" [voiceover] I can't say what made me fall in love with Vietnam - that a woman's voice can drug you; that everything is so intense. The colors, the taste, even the rain. Nothing like the filthy rain in London. They say whatever you're looking for, you will find here. They say you come to Vietnam and you understand a lot in a few minutes, but the rest has got to be lived. The smell: that's the first thing that hits you, promising everything in exchange for your soul. And the heat. Your shirt is straightaway a rag. You can hardly remember your name, or what you came to escape from. But at night, there's a breeze. The river is beautiful. You could be forgiven for thinking there was no war; that the gunshots were fireworks; that only pleasure matters. A pipe of opium, or the touch of a girl who might tell you she loves you. And then, something happens, as you knew it would. And nothing can ever be the same again."
-Thomas Fowler, The Quiet American
-Thomas Fowler, The Quiet American
Four hours ago, I learned that the son (Joe W. Morgan, Jr.) of the Vietnam Veteran (Joe W. Morgan, Sr.) that went with my group to 'Nam passed away. I got the news; there was nothing I could do. Life goes on, yeah? Yeah, especially when one is in school. There's always work to be done. I was trying to think of another entry to make, when I began reminiscing about Joey. Study Abroad is very much a cultural experience, an experience USM facilitates. Click on the link to find out more about where you can go, the cost, and what classes you can take.
This is a photolog of some of my time in Vietnam:
Those are not even my best shots; it's not even a fraction of the number of pictures I took. Everyone on the trip each took over 2,000 photographs. Ronald even filmed the entire trip; he has posted a few clips on YouTube:
In every study abroad class you take, I daresay, you will be required to keep a journal. Even if you are not required to, writing everyday about events or your life is a good skill to learn. It's more difficult than you think, sometimes you forget. Other times, there's so much to write you can't possibly jot it all down. Vietnam 2009 was a life changing experience. I loved it more than words can say. Here is an excerpt from my final assignment:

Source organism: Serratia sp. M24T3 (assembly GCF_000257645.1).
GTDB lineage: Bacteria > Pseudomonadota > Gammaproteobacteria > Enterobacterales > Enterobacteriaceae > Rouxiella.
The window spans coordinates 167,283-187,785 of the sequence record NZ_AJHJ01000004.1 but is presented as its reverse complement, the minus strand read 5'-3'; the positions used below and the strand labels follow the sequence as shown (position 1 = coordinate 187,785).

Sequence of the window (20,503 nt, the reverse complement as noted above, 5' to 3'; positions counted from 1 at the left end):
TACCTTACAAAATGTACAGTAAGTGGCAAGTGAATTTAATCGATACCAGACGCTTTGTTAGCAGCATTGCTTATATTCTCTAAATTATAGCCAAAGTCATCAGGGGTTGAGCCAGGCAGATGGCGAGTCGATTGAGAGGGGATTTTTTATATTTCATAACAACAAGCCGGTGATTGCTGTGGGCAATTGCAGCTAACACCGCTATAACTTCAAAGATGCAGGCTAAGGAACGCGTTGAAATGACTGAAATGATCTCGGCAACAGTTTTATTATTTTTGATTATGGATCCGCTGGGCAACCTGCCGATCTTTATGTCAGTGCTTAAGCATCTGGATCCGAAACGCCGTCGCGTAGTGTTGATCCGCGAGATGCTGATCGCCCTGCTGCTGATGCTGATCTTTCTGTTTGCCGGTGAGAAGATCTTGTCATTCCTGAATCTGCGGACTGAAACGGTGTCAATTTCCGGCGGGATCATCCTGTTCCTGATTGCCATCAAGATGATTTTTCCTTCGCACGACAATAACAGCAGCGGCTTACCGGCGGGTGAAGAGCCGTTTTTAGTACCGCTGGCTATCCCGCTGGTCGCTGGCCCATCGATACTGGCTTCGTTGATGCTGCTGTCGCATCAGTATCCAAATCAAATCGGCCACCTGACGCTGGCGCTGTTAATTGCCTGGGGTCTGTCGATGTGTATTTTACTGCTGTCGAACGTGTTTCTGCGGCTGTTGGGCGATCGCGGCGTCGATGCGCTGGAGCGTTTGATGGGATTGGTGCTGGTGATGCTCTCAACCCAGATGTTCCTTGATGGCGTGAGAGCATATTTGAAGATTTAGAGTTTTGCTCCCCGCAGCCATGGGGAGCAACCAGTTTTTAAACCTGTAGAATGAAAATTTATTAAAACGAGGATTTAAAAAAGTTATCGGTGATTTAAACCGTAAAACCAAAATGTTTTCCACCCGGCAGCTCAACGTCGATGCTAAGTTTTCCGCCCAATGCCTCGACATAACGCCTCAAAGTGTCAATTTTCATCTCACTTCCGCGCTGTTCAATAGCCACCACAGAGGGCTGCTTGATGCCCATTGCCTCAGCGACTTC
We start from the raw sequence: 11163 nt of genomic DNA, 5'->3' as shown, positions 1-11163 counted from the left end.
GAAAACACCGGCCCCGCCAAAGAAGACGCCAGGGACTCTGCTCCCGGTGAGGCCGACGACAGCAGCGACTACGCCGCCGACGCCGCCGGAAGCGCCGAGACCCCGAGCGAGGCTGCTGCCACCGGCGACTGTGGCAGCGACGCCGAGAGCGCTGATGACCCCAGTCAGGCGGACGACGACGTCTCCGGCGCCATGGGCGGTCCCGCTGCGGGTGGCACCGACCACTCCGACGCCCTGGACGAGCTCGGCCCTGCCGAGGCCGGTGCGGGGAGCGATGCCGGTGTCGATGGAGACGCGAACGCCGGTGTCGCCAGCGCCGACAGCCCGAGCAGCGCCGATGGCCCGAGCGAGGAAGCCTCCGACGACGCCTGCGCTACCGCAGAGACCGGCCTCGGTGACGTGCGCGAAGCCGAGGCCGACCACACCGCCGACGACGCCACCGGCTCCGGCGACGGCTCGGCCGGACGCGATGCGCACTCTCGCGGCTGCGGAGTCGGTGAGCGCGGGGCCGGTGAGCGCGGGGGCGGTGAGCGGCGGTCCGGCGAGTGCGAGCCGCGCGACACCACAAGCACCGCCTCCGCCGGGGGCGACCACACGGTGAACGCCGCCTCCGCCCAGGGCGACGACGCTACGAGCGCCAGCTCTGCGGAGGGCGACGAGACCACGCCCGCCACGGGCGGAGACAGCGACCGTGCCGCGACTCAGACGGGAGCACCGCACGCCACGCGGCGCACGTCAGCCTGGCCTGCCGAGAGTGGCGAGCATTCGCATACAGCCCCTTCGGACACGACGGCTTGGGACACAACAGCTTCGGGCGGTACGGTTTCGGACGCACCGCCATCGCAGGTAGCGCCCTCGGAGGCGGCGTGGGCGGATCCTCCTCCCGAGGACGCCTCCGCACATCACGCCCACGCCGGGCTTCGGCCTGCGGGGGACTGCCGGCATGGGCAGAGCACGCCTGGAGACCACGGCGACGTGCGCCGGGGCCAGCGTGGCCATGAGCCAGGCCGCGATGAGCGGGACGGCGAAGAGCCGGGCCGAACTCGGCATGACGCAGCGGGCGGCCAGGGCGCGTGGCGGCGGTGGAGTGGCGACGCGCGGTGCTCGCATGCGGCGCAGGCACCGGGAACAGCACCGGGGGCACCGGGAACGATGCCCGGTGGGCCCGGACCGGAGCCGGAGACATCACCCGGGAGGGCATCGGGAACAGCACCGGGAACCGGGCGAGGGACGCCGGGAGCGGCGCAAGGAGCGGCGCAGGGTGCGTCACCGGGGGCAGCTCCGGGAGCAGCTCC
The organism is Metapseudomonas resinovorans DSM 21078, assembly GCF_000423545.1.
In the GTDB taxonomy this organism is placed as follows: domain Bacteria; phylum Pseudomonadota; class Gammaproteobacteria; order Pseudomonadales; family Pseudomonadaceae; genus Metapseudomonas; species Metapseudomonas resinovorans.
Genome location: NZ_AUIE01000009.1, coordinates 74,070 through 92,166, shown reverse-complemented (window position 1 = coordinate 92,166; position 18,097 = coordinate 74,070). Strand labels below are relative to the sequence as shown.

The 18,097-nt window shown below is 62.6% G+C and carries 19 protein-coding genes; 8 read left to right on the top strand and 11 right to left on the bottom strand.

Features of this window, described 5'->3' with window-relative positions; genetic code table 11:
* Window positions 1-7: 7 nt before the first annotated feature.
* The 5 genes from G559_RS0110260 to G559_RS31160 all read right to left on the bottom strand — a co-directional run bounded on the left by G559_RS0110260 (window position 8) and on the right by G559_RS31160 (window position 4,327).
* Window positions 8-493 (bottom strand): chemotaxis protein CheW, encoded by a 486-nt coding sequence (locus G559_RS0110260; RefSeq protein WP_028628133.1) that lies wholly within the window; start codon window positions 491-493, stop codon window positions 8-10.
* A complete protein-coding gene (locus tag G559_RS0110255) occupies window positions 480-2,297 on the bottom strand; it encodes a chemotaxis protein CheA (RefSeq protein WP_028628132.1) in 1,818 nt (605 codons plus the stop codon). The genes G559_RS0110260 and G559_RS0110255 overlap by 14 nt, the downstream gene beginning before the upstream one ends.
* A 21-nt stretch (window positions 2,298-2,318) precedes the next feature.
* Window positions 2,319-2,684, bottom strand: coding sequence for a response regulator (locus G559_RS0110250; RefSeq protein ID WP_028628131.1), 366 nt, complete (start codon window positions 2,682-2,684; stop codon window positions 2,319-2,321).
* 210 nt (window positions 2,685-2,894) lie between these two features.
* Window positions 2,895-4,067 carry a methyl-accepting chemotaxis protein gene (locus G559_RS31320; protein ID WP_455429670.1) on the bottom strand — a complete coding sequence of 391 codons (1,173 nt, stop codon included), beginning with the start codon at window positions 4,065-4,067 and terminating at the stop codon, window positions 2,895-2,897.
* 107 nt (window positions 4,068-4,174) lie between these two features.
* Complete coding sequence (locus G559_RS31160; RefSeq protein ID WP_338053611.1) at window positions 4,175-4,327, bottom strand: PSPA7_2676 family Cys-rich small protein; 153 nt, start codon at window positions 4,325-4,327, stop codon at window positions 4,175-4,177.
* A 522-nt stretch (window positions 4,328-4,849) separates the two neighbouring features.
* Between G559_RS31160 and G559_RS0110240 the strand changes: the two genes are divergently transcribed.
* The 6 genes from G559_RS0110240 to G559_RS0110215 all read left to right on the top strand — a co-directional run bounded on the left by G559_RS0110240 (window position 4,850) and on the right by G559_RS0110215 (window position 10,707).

There is really so much more to write and even more no words could express. There is so much to tell about the beauty and the people of Vietnam. There were so many things I was interested in that I did not write about but very much appreciated having the opportunity to experience. The class was mainly about the war, and I did learn about it and its effects. Not all the effects were negative. The war pushed Vietnam prematurely into the Technological Era, and now they are developing. Mr. Morgan is a treasure. I am honored to have met him, and to have travelled to Vietnam with him. The trip was the most enjoyable thing and the best decision I have made in my life, so far. I did many things I never imagined I would do or even have the courage to do. It is easy to simultaneously lose and find yourself there. I shed tears as Hanoi disappeared underneath the clouds because not only was I leaving the most wonderful professor behind but also because I was leaving the precious gift he offered us. I will return to Vietnam."
I will return one day. This place is a shell you can safely leave a piece of your soul, and I did. It happened unintentionally. I didn't know my spirit was connecting with the land. There's so much to say about this experience, but there's is little time and not enough beautiful words in our language.